OkayAfrica's 100 Women celebrates African women who are making waves, shattering ceilings, and uplifting their communities.
Okwiri Oduor made an impression on the Commonwealth Book Prize committee in 2012 with the novella, Dream Chasers. So many journals rejected the Kenyan-born writer's short story, My Father’s Head, that the she gave up on it temporarily until it finally made a mark by winning the Caine Prize in 2014.
The story follows a woman who is dealing with the death of her father, which critics lauded as an “uplifting story about mourning.”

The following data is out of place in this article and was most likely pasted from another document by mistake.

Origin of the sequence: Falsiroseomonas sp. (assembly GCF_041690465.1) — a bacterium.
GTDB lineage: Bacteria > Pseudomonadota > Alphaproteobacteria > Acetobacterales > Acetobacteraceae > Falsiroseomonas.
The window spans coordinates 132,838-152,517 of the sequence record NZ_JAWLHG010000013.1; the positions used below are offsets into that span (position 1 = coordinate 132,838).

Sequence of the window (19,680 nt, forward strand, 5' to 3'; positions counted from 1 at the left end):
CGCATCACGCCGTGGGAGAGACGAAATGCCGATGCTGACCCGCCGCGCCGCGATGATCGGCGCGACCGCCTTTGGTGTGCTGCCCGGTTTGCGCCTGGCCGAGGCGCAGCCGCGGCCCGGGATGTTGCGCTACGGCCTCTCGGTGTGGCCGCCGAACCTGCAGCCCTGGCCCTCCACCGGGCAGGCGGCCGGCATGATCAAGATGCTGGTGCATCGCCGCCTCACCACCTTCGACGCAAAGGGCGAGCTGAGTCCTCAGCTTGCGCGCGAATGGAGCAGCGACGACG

Since her 2014 win, Oduor has focused more on releasing short stories, completing her MFA and working on her debut novel in the U.S. What many may not know is that the writer wanted to be a nun when she was little; then a journalist and later settled on writing full-time. She is currently working on her first novel.
Nairobi’s literary community has known about Oduor long before the international fame, most notably One Day I will Write About This Place author, Binyavanga Wainaina and the Kwani Trust.
Since then, the media-shy Kenyan has kept a low profile while pursuing an MFA and writing her first novel. She is proof that there is young, literary talent in East Africa.